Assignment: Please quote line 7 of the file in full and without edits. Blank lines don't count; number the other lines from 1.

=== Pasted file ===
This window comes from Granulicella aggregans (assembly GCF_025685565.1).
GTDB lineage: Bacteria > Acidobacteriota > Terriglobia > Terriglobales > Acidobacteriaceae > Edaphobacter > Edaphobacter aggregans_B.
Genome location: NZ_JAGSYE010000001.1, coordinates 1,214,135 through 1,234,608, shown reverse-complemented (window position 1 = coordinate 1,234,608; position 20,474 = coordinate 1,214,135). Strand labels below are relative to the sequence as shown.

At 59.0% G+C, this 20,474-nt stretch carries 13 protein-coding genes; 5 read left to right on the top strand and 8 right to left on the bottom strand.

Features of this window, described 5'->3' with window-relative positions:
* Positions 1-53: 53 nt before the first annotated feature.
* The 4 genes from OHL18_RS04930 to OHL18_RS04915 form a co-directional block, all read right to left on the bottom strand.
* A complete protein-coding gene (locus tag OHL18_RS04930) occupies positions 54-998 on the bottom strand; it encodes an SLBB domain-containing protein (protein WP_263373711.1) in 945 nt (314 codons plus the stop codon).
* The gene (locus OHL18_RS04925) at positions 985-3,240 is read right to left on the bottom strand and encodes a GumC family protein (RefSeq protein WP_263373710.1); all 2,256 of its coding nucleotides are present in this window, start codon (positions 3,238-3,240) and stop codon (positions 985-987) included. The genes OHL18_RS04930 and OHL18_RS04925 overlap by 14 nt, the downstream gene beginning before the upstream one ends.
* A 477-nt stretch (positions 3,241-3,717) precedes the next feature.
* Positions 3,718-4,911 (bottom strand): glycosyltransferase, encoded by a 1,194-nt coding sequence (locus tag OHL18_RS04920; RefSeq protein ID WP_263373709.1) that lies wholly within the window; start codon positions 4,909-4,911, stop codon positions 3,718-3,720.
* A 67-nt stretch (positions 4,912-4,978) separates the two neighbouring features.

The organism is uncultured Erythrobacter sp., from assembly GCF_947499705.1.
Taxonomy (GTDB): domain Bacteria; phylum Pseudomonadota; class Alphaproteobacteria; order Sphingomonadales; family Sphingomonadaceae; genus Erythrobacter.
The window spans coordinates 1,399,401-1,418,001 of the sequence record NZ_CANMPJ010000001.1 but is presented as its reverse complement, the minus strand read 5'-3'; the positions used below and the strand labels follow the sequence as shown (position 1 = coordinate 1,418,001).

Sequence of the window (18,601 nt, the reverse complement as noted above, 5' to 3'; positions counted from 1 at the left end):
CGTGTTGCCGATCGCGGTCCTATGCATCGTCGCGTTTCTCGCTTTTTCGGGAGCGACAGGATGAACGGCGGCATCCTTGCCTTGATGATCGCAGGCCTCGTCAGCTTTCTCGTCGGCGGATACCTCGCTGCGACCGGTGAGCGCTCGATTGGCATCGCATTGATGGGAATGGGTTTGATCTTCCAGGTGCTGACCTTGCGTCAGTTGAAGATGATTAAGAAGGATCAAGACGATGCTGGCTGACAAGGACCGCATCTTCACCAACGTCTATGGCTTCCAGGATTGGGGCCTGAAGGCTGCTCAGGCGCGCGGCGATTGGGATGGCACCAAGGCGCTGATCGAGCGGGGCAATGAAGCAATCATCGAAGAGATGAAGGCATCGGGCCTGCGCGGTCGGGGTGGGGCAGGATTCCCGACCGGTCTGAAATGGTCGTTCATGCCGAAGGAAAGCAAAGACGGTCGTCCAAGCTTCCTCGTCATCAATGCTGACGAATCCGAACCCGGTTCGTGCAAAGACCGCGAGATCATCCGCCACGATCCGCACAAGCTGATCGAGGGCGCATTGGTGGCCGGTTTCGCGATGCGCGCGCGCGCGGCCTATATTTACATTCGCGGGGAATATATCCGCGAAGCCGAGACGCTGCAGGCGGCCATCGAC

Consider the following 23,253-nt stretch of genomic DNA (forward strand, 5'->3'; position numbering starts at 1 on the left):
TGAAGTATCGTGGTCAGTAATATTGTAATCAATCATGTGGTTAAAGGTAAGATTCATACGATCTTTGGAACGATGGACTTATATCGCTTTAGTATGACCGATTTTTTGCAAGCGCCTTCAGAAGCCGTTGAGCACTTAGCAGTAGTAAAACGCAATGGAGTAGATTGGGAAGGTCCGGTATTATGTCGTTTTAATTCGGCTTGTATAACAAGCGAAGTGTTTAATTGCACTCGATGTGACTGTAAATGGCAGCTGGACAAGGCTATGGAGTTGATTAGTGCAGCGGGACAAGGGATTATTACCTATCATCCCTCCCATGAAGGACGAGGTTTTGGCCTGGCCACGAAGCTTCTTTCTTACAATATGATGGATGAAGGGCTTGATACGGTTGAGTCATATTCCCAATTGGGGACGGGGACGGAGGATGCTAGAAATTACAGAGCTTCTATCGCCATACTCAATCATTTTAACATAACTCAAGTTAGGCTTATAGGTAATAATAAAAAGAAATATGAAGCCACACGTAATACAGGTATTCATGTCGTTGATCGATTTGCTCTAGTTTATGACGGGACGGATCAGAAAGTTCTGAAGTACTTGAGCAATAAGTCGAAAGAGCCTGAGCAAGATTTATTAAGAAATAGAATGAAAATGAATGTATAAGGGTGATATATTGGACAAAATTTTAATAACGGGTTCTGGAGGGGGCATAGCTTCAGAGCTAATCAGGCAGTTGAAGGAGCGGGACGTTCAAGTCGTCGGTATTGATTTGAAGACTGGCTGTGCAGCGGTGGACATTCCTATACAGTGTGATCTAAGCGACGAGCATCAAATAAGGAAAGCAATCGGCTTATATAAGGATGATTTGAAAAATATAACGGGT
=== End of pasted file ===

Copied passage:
* The 4 genes from OHL18_RS04930 to OHL18_RS04915 form a co-directional block, all read right to left on the bottom strand.